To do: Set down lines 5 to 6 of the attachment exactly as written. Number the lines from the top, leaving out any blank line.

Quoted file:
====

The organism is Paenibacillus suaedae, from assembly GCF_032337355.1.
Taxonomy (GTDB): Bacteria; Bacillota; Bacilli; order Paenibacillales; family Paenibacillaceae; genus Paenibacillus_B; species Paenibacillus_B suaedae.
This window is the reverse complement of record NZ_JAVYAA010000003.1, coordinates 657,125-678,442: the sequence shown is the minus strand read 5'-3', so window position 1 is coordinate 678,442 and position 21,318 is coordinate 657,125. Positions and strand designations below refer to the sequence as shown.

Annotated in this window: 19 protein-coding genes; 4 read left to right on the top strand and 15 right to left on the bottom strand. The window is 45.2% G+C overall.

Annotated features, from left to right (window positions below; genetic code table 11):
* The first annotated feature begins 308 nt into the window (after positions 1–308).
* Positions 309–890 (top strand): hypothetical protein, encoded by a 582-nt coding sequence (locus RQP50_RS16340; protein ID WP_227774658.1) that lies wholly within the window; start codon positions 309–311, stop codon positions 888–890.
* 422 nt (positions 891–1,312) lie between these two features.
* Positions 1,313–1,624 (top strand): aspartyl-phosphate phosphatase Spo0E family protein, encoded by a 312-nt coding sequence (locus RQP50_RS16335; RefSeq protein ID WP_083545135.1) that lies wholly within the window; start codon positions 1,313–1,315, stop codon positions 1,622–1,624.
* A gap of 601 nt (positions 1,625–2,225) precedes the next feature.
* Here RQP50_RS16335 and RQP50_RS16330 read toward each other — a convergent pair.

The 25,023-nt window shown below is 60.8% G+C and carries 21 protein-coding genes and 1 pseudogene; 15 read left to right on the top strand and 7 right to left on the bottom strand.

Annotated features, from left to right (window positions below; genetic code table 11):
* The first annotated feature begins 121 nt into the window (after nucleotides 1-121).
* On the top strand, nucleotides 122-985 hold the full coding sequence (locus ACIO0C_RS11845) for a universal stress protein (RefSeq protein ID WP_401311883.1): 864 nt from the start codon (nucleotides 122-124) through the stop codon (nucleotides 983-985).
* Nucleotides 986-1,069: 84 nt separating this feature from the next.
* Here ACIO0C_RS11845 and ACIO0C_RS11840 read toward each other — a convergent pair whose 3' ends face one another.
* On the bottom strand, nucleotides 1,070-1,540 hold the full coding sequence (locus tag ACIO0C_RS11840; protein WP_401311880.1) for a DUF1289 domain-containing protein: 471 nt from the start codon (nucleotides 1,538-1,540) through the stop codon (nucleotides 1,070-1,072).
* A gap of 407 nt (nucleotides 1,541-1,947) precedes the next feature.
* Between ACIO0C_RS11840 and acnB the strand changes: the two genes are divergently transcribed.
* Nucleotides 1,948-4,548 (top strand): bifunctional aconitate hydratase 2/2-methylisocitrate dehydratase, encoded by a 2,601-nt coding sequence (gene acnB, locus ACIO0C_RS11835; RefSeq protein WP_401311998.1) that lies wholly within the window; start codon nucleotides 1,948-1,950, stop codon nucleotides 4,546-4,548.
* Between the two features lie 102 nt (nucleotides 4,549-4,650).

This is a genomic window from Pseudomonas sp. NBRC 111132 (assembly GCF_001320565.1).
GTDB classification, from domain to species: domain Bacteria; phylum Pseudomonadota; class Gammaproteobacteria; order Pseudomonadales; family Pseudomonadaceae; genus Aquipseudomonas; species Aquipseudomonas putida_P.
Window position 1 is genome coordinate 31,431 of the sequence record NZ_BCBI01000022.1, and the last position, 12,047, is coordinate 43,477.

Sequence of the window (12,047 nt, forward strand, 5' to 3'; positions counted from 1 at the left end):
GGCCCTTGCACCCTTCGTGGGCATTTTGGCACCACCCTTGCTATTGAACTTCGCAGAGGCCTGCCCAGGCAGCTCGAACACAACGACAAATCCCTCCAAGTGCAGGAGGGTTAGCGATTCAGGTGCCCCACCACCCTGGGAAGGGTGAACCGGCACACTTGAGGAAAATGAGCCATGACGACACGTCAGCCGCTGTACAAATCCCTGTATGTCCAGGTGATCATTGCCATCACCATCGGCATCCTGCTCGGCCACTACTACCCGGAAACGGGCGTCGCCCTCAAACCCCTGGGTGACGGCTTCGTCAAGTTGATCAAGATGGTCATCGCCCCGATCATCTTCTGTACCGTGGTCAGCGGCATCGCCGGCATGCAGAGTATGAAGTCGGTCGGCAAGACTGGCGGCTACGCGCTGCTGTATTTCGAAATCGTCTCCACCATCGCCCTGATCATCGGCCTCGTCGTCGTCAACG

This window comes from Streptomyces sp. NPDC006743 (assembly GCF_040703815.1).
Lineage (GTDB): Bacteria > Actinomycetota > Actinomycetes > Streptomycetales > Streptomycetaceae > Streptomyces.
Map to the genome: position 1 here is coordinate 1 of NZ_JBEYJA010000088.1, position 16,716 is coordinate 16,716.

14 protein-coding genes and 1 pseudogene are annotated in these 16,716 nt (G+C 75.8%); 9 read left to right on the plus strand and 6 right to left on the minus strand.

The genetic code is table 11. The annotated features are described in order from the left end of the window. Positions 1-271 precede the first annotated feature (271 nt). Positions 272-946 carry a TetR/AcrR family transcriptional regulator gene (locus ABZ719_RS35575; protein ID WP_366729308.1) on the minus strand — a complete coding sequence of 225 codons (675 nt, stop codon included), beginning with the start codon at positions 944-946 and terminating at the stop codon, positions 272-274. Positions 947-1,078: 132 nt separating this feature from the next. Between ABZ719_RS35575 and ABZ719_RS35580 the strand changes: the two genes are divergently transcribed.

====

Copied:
Annotated features, from left to right (window positions below; genetic code table 11):
* The first annotated feature begins 308 nt into the window (after positions 1–308).